In eastern North Carolina, stroke deaths are all too common.

In fact, according to Dr. Diego Condes, a vascular neurologist at Vidant, if you live east of I-95 in North Carolina, your chances of dying from a stroke double. Barbecue, collard greens and other foods that are high in fat and sodium are common in our meals.

Limiting your intake of these foods and substituting them for more nutritious foods and fruit and vegetables can improve your chances of not having a stroke. Along with improving your diet, getting regular exercise can help lower your blood pressure and lessen your stroke risk. Going to the doctor more regularly and avoiding smoking are other lifestyle changes to prevent strokes.

There are two types of strokes, an ischemic stroke and a hemorrhagic stroke. An ischemic stroke happens when there is a clot that forms and does not let blood flow to certain parts of the brain and that area dies. A hemorrhagic stroke means a vessel in the brain ruptures and blood in the system causes a stroke.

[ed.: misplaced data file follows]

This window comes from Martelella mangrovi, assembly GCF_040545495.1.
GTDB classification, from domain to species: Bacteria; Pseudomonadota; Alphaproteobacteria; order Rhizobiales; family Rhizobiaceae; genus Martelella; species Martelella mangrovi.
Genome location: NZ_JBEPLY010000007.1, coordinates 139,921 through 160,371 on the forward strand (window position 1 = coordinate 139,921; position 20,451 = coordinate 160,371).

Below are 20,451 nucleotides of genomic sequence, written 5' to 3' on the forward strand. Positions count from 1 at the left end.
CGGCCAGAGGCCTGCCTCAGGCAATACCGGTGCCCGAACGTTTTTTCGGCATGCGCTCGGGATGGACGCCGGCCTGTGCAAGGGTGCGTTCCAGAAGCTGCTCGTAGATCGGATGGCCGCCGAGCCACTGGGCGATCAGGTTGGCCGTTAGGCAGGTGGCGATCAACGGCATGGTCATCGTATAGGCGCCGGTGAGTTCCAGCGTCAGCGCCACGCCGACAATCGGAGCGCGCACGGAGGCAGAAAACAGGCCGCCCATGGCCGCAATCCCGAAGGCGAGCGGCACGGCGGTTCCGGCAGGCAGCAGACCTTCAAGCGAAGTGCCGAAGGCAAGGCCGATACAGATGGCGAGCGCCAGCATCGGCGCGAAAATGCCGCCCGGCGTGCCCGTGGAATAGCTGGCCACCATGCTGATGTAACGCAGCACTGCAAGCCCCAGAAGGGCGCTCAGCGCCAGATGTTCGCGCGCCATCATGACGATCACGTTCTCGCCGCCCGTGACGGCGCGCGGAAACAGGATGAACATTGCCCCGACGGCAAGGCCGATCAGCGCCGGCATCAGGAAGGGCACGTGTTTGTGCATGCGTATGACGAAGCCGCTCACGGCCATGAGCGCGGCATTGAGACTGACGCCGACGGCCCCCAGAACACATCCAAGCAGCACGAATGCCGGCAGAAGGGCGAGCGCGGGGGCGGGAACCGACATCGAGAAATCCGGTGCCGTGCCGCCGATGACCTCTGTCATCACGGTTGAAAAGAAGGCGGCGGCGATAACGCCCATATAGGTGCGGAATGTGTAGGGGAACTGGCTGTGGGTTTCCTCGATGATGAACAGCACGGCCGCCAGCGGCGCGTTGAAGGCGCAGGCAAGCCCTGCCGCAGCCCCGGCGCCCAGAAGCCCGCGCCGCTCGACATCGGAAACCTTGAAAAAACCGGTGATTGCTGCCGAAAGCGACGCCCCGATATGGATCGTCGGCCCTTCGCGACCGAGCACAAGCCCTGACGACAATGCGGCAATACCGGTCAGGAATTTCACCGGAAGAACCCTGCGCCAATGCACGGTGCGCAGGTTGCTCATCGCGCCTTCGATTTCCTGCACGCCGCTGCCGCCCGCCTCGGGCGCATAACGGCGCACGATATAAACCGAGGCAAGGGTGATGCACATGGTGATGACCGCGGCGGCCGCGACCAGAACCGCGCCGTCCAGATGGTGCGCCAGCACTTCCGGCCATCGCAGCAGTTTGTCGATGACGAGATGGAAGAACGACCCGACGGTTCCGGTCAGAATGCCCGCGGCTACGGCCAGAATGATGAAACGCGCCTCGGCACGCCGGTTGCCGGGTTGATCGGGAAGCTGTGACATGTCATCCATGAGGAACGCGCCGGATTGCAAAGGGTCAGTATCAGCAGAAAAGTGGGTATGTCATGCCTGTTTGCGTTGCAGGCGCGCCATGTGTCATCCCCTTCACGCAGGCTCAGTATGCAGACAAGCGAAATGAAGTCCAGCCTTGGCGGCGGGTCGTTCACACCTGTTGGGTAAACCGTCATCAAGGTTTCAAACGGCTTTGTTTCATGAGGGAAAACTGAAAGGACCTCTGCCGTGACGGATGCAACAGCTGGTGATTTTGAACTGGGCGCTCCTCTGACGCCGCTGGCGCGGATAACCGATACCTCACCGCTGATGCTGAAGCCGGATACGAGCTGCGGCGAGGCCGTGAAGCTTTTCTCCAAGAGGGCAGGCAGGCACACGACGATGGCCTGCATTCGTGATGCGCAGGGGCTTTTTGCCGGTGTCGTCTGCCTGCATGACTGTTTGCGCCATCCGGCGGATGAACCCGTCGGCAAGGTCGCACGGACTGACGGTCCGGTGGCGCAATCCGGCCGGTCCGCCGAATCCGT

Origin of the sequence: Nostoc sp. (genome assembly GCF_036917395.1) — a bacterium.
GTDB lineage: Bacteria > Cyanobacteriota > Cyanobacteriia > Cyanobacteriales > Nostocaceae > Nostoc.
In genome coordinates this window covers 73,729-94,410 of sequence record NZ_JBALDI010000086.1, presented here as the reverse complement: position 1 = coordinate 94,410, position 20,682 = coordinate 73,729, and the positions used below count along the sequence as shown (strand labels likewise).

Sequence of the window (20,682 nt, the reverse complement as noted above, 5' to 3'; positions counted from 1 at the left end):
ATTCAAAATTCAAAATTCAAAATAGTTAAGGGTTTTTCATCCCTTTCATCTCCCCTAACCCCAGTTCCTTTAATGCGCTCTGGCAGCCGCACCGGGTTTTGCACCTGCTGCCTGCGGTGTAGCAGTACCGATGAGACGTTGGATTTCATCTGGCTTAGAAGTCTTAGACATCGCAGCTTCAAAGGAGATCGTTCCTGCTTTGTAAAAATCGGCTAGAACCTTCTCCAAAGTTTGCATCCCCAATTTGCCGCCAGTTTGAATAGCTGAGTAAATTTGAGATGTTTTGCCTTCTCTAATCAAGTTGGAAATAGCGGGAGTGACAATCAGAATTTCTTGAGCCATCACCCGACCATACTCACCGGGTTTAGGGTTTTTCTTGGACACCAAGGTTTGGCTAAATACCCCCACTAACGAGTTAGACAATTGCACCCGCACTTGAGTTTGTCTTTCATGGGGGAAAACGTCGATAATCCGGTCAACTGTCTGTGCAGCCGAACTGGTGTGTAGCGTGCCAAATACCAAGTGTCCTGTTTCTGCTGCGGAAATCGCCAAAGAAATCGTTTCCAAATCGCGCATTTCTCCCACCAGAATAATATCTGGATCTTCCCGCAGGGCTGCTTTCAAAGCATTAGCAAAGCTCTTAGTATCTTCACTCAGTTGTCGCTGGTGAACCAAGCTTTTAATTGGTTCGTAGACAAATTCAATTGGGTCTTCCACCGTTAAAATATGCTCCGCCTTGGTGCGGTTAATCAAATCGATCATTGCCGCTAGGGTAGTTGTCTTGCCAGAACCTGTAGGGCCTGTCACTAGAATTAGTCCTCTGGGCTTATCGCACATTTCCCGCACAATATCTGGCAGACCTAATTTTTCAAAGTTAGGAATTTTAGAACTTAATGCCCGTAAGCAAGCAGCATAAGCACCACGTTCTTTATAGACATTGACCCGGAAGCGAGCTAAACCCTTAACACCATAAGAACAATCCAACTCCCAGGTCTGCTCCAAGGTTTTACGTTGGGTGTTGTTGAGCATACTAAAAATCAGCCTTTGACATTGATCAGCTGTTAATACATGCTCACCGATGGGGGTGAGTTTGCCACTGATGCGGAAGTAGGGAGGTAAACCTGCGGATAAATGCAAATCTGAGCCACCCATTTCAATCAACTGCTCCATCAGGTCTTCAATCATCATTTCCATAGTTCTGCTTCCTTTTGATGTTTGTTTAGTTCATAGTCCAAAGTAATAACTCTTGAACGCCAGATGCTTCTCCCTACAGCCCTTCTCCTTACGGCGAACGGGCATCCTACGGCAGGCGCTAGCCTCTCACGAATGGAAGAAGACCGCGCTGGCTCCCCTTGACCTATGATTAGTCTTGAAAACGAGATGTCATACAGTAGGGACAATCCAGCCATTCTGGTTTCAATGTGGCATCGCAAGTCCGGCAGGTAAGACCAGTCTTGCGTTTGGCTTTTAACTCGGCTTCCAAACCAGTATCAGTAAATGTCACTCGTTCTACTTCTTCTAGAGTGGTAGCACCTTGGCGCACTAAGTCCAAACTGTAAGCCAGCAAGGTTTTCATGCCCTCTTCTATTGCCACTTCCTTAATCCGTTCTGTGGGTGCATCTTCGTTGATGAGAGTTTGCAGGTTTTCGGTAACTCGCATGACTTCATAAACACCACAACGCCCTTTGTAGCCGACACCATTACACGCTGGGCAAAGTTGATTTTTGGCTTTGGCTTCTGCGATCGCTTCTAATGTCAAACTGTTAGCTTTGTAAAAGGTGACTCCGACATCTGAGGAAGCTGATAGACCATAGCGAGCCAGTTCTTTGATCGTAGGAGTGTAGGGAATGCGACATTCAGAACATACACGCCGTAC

Dr. Condes joined WITN and discussed these topics and how to identify if you or someone you know may be having a stroke.

The acronym to identify a stroke is B-E F-A-S-T.

  • B – Balance
  • E – Eye problems
  • F – Face, if your face droops
  • A – Arm, or for your leg if one of your arms or legs does not work
  • S – Speech, if your speech is slurred or jumbled
  • T – Time, as in it’s time to go to the hospital

Dr. Condes said strokes generally affect people 50 years of age or older, but with poor lifestyle factors it can be much earlier.

At Vidant Health, the Stroke Team has highly advanced training and have innovative techniques, combined with years of experience and dedication, provide skill and knowledge that deliver the highest level of care for the whole nervous system — brain, spinal cord and peripheral nerves.

Read about Vidant’s Stroke Community Resources

Watch Dr. Condes interview with WITN